6 replies
  1. Dale Hillary
    Dale Hillary says:

    A brilliant article…so true and yet missing in so many businesses! I was in a coaching intervention yesterday where the lack of real commitment by certain key players within the team has resulted in disciplinary action being taken! Not healthy!

    Reply
  2. Willem Coetzee
    Willem Coetzee says:

    Thanks for the article, Grant.

    I would like to add… In Lencioni’s “Five Dysfunctions of a Team” model, the importance of TRUST among the executive team, as the starting point, is emphasised. I believe it is very much applicable here as well, although I might put my Executive team member (and not Branch manager) hat on, it is important for my colleagues to trust me as well as for me to trust them in doing the same.

    Reply
  3. Craig Bouchier
    Craig Bouchier says:

    You have said it so well. If the team at the top doesn’t let go of egos and personal agendas there is such a waste of energy which could be put to far better use to accomplish the vision and mission of the organisation.I this is not happening you would have to ask do we have the right people on the team and use Lencioni’s Ideal Team Player to evaluate the team which may lead to some tough decisions. Thanks for the blog, always thought provoking.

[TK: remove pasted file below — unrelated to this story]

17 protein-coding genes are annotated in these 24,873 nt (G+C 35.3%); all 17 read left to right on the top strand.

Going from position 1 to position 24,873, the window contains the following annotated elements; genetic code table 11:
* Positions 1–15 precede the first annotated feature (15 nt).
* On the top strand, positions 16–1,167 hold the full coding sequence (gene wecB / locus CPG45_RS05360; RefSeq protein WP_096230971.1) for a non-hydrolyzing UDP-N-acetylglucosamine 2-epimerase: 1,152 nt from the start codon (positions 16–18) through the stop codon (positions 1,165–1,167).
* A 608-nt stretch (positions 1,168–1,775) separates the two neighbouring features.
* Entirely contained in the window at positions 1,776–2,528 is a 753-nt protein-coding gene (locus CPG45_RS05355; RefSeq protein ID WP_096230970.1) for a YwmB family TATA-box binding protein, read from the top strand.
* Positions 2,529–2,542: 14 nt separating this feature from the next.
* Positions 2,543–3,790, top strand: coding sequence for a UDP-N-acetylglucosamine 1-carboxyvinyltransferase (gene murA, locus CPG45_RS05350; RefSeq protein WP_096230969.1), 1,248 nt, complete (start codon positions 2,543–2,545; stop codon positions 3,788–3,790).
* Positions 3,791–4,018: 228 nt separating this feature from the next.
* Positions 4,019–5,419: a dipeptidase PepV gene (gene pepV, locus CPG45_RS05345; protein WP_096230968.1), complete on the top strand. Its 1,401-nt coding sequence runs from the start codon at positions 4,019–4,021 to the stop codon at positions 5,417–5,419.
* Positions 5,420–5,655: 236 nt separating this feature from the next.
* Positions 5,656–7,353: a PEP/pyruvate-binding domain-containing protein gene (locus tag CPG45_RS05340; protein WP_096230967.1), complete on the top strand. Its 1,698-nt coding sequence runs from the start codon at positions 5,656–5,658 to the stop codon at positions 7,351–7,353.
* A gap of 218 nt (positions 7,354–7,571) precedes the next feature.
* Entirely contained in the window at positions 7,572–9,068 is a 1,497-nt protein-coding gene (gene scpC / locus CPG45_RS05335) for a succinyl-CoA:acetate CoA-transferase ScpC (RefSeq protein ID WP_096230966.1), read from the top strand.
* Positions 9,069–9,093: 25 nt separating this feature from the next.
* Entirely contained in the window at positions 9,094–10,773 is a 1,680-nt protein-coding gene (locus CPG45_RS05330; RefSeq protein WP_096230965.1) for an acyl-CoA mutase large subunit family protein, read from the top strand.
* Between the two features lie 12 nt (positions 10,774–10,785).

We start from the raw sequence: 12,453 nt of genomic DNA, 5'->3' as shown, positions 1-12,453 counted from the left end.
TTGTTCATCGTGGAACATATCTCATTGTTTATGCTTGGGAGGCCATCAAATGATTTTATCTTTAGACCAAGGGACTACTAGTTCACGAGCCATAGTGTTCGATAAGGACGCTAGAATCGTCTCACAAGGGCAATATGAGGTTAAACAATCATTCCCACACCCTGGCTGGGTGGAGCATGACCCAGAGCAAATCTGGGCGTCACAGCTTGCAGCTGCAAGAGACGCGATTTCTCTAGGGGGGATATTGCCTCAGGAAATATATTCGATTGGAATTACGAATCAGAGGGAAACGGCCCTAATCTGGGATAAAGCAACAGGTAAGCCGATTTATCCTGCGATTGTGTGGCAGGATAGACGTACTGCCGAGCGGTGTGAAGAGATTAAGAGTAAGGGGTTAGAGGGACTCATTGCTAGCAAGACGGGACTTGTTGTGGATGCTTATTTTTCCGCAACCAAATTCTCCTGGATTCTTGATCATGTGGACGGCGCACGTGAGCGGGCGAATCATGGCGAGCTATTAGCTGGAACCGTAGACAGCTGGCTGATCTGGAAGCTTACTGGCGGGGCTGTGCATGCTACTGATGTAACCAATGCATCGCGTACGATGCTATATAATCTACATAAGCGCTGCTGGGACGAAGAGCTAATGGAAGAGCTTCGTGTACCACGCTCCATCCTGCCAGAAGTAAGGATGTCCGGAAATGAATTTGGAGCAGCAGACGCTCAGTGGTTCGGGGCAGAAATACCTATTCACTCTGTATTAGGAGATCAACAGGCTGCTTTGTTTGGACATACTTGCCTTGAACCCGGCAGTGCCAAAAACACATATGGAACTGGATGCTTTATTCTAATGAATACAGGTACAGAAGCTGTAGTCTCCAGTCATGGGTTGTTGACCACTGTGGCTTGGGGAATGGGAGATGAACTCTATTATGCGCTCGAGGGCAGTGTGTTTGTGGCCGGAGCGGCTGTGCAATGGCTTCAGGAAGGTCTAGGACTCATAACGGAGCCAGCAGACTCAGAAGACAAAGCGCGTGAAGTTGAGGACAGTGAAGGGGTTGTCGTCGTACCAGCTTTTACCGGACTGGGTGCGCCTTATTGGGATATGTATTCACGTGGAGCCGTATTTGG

Reply
  4. Clive Hawkins
    Clive Hawkins says:

    A great article…this not only applies in one’s own division/business although its a great place to start. It is extremely important that where there are many other divisions in a business, that can compliment one another, that these divisions work together, and offer the client a proposal they can’t refuse…there are too many of our large businesses that don’t do this, as successfully as they can.

    Reply
  5. Peter Wright
    Peter Wright says:

    This really sounds obvious and easy. The pity is that we miss so much that is obvious! One burning issue is that each unit head has to be convinced that the top team has their unit’s best interests in mind and that the best for the organisation is the best for their unit.

    Reply